Dog Bite Lawyer Serving Riverside & San Bernardino
Dog bite injuries can range from minor scrapes and bruises to serious puncture wounds. When some dogs bite, they don’t let go. If a dog attack injured you or killed a loved one, learn your rights to fight back under California law. The personal injury lawyers at DeWitt Algorri + Algorri, PC represent clients in Riverside and San Bernardino who have medical bills, lost wages, physical pain, emotional distress, property damage, and other losses after a dog attack. If this sounds like you, give us a call.
California Dog Bite Laws
In 2016, California took the lead as the state with the highest number of fatal dog attacks in the country. There were six dog-bite related deaths throughout California in 2016 – double the number of second-place states Florida, Texas, and North Carolina with three deaths each. Hundreds of other Californians suffer minor to severe, but not fatal, injuries in dog attacks every year. After sustaining a dog bite injury, you may ask whether the owner of the pet is legally responsible. Here’s a breakdown of the dog bite laws in California:
- Strict liability. California has strict liability dog bite laws in place. This means pet owners are liable for most dog-bite injuries. Victims can sue the owner regardless of whether the owner knew or should have known about the dog’s propensity to attack. The owner cannot use the defense that the dog had never bitten anyone in the past to escape liability.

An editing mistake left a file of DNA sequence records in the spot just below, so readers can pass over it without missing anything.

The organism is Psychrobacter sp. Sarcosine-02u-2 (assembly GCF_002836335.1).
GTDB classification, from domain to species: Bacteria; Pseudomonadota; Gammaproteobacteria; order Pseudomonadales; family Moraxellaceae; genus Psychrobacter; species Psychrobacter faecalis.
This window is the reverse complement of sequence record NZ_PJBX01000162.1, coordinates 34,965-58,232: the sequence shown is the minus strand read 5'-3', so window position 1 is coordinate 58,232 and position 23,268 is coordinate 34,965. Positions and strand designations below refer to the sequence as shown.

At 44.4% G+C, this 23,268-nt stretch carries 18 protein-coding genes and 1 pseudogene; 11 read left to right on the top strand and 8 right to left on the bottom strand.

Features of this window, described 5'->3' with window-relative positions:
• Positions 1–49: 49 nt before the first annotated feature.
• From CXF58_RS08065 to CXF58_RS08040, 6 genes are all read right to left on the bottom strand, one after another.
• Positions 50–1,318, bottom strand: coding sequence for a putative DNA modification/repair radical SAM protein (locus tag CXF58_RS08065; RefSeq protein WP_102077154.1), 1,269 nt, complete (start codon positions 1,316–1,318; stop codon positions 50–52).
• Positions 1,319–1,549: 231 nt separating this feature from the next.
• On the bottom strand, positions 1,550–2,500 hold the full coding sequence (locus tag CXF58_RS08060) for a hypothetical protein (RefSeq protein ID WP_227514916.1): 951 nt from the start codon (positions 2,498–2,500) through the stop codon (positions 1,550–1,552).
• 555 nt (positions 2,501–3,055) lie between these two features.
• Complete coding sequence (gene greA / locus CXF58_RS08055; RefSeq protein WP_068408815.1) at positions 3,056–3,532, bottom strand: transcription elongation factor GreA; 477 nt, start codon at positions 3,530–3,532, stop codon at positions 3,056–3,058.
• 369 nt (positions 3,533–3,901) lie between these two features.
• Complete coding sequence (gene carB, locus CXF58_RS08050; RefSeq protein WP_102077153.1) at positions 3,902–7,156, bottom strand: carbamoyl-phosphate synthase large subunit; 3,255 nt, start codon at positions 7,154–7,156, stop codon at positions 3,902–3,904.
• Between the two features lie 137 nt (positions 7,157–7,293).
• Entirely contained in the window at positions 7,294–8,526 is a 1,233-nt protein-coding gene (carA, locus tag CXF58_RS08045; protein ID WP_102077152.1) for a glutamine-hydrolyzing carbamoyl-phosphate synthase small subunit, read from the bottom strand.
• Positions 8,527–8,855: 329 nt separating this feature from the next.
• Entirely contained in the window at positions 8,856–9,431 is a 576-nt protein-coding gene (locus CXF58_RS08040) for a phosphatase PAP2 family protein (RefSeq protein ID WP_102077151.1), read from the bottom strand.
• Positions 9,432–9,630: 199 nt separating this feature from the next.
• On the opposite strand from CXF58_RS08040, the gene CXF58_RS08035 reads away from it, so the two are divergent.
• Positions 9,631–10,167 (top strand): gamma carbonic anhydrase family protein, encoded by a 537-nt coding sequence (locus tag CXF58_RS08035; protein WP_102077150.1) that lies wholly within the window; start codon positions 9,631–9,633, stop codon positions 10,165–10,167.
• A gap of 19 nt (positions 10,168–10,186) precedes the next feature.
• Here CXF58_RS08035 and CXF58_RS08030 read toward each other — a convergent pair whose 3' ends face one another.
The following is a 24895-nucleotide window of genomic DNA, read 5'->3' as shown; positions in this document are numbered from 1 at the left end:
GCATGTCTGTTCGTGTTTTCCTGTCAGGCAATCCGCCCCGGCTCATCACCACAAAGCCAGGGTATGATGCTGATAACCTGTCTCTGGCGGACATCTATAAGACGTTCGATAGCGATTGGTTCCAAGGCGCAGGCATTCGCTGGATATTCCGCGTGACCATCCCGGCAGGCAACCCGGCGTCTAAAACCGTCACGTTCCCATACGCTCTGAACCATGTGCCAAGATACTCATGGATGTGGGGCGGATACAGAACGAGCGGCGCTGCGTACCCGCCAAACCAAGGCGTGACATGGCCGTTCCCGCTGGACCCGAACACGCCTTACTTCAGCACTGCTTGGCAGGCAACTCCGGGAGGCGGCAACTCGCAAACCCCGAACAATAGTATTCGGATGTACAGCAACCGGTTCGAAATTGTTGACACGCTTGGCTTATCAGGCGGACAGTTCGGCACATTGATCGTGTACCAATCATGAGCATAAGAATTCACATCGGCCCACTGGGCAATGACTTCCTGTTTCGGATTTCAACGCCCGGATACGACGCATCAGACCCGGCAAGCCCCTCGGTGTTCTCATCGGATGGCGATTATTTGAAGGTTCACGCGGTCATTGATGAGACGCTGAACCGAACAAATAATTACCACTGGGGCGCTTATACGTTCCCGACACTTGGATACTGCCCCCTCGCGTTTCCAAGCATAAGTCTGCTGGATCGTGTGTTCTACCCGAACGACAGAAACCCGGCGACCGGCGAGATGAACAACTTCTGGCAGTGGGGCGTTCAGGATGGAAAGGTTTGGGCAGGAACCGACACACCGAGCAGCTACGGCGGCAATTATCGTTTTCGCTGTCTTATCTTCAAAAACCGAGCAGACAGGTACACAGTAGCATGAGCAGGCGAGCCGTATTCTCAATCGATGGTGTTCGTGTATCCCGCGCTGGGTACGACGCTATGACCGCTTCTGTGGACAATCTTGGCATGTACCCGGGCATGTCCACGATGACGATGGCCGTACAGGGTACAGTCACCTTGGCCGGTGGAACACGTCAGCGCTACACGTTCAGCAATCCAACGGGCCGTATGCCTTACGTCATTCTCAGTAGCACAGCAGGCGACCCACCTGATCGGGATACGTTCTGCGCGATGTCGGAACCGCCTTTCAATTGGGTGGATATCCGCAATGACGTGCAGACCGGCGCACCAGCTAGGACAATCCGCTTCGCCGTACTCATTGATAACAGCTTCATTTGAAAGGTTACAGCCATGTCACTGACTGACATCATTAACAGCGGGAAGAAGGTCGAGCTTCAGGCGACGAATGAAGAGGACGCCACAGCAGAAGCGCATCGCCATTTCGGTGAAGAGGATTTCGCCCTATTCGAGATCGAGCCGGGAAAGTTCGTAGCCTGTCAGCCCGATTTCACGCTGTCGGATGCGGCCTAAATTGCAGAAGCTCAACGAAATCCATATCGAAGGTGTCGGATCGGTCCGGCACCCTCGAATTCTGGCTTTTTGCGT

- Elements of strict liability laws. To sue a dog owner, the victim must show that: a) the dog in question bit him or her, and b) the attack occurred while on public property or lawfully on private property. Persons carrying out legal duties, such as mail carriers, are lawfully on private properties. On-duty police and military dogs are exempt from this statute.
- Exceptions to the rule. There are scenarios in which strict dog bite liability laws will not apply. If the dog bite victim was trespassing on private property at the time of the attack, the courts may not hold the owner liable. The same is true if the victim provoked the attack with annoying or provocative behavior.
- Negligence-based lawsuits. Even if strict liability does not apply, it may be possible to acquire compensation for a dog bite if the victim can prove the dog owner’s negligence. Dog owners must take due care to reasonably prevent attacks, such as abiding by citywide leash laws or putting up barriers to prevent dogs from running at large. Failure to act with reasonable care, resulting in an attack, could constitute negligence.
Dog bites are not the only animal-related harms to which state statutes might apply. If a dog pinches with its teeth, it still qualifies as a “bite,” even if the teeth do not break the skin. Dog-related incidents such as jumping on someone and knocking him/her down may also give grounds for a lawsuit under California Code Section 3342. If the city considers a dog “dangerous,” the owner may have to take steps to prevent future incidents. To learn more about your specific dog bite case, get in touch with us.